Mr. Day-Lewis says he was saved from himself when, after announcing he was going to take up an apprenticeship, he was told by his cabinet-making teacher that he didn't have the temperament for the craft. It was probably for the best. "If you have a certain wildness of spirit," he says with a hint of amusement, "a cabinet maker's workshop is not the place to express it."

    Mr. Day-Lewis's great skill allows him to see the world through another man's eyes, to experience another man's life. He seems to take pleasure in the journey, even during "There Will Be Blood," in which the soul he is borrowing is a deeply troubled one.

    "It's a joyful thing," Mr. Day-Lewis declares. "It's very hard to explain that, even to myself. It's a paradox. Given the chance to enter into areas of one's soul, of one's experience, that can be extremely unsettling; nonetheless, there's great joy in the exploration of that. For me, at any rate. We do it with impunity. We're not held to account for it. It's a game; it always remains a game."

January 28, 2008 at 12:01 PM | Permalink | Comments (0) | TrackBack

Drinking Glasses


I so want these.

"Make people laugh while drinking your beverage! This straw sits as glasses on your face and when you sip, the liquid swirls around your eyes!"


Seeing as they already laugh while I'm drinking my beverage, I can't see how this would alter my life significantly — but that's not the point, is it?


Inquire within.

If I didn't know better I'd swear that's Bill Gates at age twelve.

January 28, 2008 at 11:01 AM | Permalink | Comments (1) | TrackBack

BehindTheMedspeak: Death by Botox


Last Wednesday, January 23, 2008, Public Citizen petitioned the FDA to add a "Black Box" warning — its strongest — to Botox and Myobloc.

The request was supported by extensive documentation, including the graphic up top; excerpts follow.

    Petition to the FDA requesting regulatory action concerning the possible spread of botulinum toxin (Botox, Myobloc) from the site of injection to other parts of the body

    This letter would alert physicians to serious problems, including hospitalizations and deaths, resulting from the spread of the toxin from the site of injection to other parts of the body.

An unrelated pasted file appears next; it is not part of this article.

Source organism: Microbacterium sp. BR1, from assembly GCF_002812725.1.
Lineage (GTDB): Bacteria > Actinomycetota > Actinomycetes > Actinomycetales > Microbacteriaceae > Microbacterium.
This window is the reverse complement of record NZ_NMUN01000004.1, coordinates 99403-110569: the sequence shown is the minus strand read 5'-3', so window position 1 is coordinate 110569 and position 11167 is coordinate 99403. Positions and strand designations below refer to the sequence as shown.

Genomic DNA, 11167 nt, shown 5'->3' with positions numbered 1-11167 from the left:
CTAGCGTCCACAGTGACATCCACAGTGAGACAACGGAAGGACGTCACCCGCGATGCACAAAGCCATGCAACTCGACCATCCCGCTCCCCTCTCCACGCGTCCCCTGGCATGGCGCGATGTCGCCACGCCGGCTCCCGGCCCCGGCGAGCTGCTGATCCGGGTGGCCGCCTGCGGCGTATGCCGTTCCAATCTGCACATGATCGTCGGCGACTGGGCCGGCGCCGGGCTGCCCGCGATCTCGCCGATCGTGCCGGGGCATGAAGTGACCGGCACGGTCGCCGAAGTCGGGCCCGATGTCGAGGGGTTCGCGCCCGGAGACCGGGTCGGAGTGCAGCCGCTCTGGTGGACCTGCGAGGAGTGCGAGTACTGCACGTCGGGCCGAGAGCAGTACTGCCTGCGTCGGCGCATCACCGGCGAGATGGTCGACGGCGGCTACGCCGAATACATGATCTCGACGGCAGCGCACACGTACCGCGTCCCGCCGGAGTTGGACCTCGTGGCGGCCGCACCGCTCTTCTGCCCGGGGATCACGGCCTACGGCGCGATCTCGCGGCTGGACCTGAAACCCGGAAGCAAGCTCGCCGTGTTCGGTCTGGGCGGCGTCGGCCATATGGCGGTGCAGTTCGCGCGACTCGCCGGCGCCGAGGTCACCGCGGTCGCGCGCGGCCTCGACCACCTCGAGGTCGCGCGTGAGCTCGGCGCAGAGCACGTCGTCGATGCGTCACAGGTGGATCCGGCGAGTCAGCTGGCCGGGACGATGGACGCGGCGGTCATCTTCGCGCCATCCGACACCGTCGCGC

The European Union (EU) has posted a series of warnings concerning botulinum toxin on its web site, the latest in March 2007, alerting physicians in its 27 member states about the need to monitor for signs of botulinum toxin adverse events. The U.K. and Germany amplified the EU warning with “Dear Doctor Letters,” but no similar official warnings have been forthcoming from the FDA.

    The spread of toxin has been implicated in serious adverse events including muscle weakness, dysphagia (difficulty swallowing), and aspiration pneumonia, the latter sometimes resulting in death. Public Citizen has done its own analysis of the FDA Adverse Event database (AERS) for Botox and Myobloc (excluding foreign reports) and found 180 adverse event cases submitted by drug manufacturers relating to these conditions, including 16 deaths. Four of these deaths occurred in children less than 18 years of age.

    Description, indications, and mechanism of action

    Botulinum toxins are proteins produced by a bacterium, Clostridium botulinum. Botulinum toxin acts by blocking the transmission of nerve impulses to muscles, causing those muscles to relax and resulting in a loss of muscle control. In the case of food poisoning from botulinum toxin, in which the toxin spreads widely around the body, early symptoms include dry mouth, difficulty swallowing, slurred speech, drooping eyelids, and muscle weakness. Subsequent paralysis of respiratory muscles can lead to death.